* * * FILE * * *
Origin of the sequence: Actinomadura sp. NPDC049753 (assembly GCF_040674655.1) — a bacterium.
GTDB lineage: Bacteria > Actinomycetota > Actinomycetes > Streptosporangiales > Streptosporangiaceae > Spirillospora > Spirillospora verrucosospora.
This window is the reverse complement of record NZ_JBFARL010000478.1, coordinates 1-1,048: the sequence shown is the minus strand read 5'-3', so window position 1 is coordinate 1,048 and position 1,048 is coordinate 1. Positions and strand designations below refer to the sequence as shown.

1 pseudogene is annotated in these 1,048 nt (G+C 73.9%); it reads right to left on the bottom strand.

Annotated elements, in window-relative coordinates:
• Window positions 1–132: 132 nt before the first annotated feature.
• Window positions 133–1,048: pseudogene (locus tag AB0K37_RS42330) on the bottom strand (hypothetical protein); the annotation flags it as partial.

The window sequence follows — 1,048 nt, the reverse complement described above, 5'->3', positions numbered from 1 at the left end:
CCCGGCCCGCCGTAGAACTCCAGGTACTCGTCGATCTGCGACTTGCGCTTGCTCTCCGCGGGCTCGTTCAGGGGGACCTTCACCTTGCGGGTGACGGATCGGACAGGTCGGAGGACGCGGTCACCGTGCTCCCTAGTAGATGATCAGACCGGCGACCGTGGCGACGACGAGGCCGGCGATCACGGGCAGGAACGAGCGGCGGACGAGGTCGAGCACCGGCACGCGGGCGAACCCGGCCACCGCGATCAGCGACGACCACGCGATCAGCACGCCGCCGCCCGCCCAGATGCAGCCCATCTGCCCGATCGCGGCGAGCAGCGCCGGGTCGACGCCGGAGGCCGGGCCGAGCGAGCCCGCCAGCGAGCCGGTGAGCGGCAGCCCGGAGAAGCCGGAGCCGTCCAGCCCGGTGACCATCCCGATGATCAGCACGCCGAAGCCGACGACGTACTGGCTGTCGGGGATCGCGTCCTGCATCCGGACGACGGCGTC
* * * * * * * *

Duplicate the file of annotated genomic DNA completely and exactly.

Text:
Origin of the sequence: Actinomadura sp. NPDC049753 (assembly GCF_040674655.1) — a bacterium.
GTDB lineage: Bacteria > Actinomycetota > Actinomycetes > Streptosporangiales > Streptosporangiaceae > Spirillospora > Spirillospora verrucosospora.
This window is the reverse complement of record NZ_JBFARL010000478.1, coordinates 1-1,048: the sequence shown is the minus strand read 5'-3', so window position 1 is coordinate 1,048 and position 1,048 is coordinate 1. Positions and strand designations below refer to the sequence as shown.

1 pseudogene is annotated in these 1,048 nt (G+C 73.9%); it reads right to left on the bottom strand.

Annotated elements, in window-relative coordinates:
• Window positions 1–132: 132 nt before the first annotated feature.
• Window positions 133–1,048: pseudogene (locus tag AB0K37_RS42330) on the bottom strand (hypothetical protein); the annotation flags it as partial.

The window sequence follows — 1,048 nt, the reverse complement described above, 5'->3', positions numbered from 1 at the left end:
CCCGGCCCGCCGTAGAACTCCAGGTACTCGTCGATCTGCGACTTGCGCTTGCTCTCCGCGGGCTCGTTCAGGGGGACCTTCACCTTGCGGGTGACGGATCGGACAGGTCGGAGGACGCGGTCACCGTGCTCCCTAGTAGATGATCAGACCGGCGACCGTGGCGACGACGAGGCCGGCGATCACGGGCAGGAACGAGCGGCGGACGAGGTCGAGCACCGGCACGCGGGCGAACCCGGCCACCGCGATCAGCGACGACCACGCGATCAGCACGCCGCCGCCCGCCCAGATGCAGCCCATCTGCCCGATCGCGGCGAGCAGCGCCGGGTCGACGCCGGAGGCCGGGCCGAGCGAGCCCGCCAGCGAGCCGGTGAGCGGCAGCCCGGAGAAGCCGGAGCCGTCCAGCCCGGTGACCATCCCGATGATCAGCACGCCGAAGCCGACGACGTACTGGCTGTCGGGGATCGCGTCCTGCATCCGGACGACGGCGTC